In the current digital era, data storage has become a key component of IT infrastructures. It is a collection point for data that is functional to business processes, which links the work of divisions and departments and facilitates exchange with partners and customers. Business continuity today can only do with adopting technological tools, methodologies, and services suitable for guaranteeing the resilience of networks, systems, and data storage, as well as mitigating the risks associated with data loss and cybersecurity.
In short, business continuity depends on the ability to protect the IT infrastructure through design approaches that start from an examination of the value chains in the company and then decline the need for continuity with the most appropriate technological solutions and procedural and organizational changes.
Resources for server and data storage resiliency
In the language of continuity, the words that come up most frequently are high availability, disaster recovery, and business continuity. High availability is a feature of server and data storage systems built to ensure high uptime through redundant power, CPU, memory, and disk components, as well as specialized control systems capable of replacing failed resources without or with little impact on performance.
The measure of uptime is translated commercially with a given percentage that expresses the operating time compared to the downtime, which can be equal to 99.9%, for a system capable of limiting unavailability to within 9 hours per year, by 99.99% if the stops last a maximum of 52 minutes, and 99.999% if limited to just 5 minutes.
On the other hand, disaster recovery concerns the set of IT components and strategies to remedy an incident that has produced physical or logical damage (let’s think of a malware attack) involving servers and data storage up to the entire data center site. A set that includes the technological and logistic/organizational measures to restore systems and data, then restart as soon as possible.
First, business continuity is organizational resilience; in addition to technology, it requires knowledge of risk, emergency plans, and specific skills. High availability and disaster recovery are necessary but only sometimes sufficient to ensure business continuity. Under the hat of business, continuity is included in the resilience aspects of servers, data storage, and networks and in the human and organizational aspects that allow the company to continue functioning.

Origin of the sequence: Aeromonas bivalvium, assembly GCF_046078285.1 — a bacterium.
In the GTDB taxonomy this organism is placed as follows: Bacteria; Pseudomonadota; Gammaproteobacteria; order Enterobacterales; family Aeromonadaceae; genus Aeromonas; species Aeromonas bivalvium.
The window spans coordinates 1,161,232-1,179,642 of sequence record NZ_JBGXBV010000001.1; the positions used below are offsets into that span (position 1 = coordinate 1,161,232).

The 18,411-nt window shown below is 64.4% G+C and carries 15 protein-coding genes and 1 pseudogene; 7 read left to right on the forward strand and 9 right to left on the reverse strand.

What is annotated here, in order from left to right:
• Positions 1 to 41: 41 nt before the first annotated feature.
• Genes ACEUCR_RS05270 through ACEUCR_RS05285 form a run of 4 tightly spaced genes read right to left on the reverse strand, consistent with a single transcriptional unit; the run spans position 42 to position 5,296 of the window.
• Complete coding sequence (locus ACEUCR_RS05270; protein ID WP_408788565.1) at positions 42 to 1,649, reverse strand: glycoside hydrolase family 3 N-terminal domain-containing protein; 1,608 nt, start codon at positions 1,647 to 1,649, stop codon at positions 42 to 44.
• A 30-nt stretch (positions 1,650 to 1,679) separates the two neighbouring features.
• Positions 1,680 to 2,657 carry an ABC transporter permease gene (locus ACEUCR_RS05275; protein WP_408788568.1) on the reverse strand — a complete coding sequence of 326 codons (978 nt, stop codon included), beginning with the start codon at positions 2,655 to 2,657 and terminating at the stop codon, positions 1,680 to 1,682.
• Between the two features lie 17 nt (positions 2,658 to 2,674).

Business continuity with tailor-made projects
The first step in creating projects concerning business continuity and data storage protection always concerns the analysis of the customer’s infrastructure, therefore, of what is necessary for operations in terms of RTO (recovery time objective) and RPO (recovery point objective). This analysis follows the choice of the most suitable type of project to respond to business needs.
Suppose, in some situations, it may be enough to protect the data storage with an external copy of the data updated every 15 or 30 minutes that can be used, for example, to carry out disaster recovery in the event of an IT attack or breakdown, in others. In that case, it is necessary to deal with greater complexities. The need not to lose operations and transactions, even for a few instants, translates into structural interventions involving data storage, servers, and applications by creating duplicate resources in twin sites and the necessary synchronous data replication mechanisms.
Safeguarding data storage and servers with managed services and the cloud
The complexity and costs of business continuity depend on the speed of restart times. Some solutions can take advantage of cloud services for data storage and on-demand enabling virtual machines that can replace those unavailable on corporate sites.
Also Read : The Essential Data Loss Prevention Checklist